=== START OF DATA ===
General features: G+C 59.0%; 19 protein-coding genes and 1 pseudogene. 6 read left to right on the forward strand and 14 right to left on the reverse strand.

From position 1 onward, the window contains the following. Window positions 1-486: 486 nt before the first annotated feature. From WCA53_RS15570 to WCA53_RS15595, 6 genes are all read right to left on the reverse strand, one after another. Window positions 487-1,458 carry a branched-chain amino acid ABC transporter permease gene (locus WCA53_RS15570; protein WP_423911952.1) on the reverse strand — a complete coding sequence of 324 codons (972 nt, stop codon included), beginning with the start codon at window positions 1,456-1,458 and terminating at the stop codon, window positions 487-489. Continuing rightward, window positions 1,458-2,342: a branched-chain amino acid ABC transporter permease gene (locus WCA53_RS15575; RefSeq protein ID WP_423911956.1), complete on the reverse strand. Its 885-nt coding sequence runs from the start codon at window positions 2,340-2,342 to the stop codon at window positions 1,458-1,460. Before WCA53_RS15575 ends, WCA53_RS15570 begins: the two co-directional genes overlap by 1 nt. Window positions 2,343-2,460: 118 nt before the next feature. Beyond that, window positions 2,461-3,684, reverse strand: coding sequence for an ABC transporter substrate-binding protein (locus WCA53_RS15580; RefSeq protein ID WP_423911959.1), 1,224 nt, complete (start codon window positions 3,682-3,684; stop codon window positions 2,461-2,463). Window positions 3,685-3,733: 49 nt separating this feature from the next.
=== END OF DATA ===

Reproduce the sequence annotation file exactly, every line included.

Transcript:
General features: G+C 59.0%; 19 protein-coding genes and 1 pseudogene. 6 read left to right on the forward strand and 14 right to left on the reverse strand.

From position 1 onward, the window contains the following. Window positions 1-486: 486 nt before the first annotated feature. From WCA53_RS15570 to WCA53_RS15595, 6 genes are all read right to left on the reverse strand, one after another. Window positions 487-1,458 carry a branched-chain amino acid ABC transporter permease gene (locus WCA53_RS15570; protein WP_423911952.1) on the reverse strand — a complete coding sequence of 324 codons (972 nt, stop codon included), beginning with the start codon at window positions 1,456-1,458 and terminating at the stop codon, window positions 487-489. Continuing rightward, window positions 1,458-2,342: a branched-chain amino acid ABC transporter permease gene (locus WCA53_RS15575; RefSeq protein ID WP_423911956.1), complete on the reverse strand. Its 885-nt coding sequence runs from the start codon at window positions 2,340-2,342 to the stop codon at window positions 1,458-1,460. Before WCA53_RS15575 ends, WCA53_RS15570 begins: the two co-directional genes overlap by 1 nt. Window positions 2,343-2,460: 118 nt before the next feature. Beyond that, window positions 2,461-3,684, reverse strand: coding sequence for an ABC transporter substrate-binding protein (locus WCA53_RS15580; RefSeq protein ID WP_423911959.1), 1,224 nt, complete (start codon window positions 3,682-3,684; stop codon window positions 2,461-2,463). Window positions 3,685-3,733: 49 nt separating this feature from the next.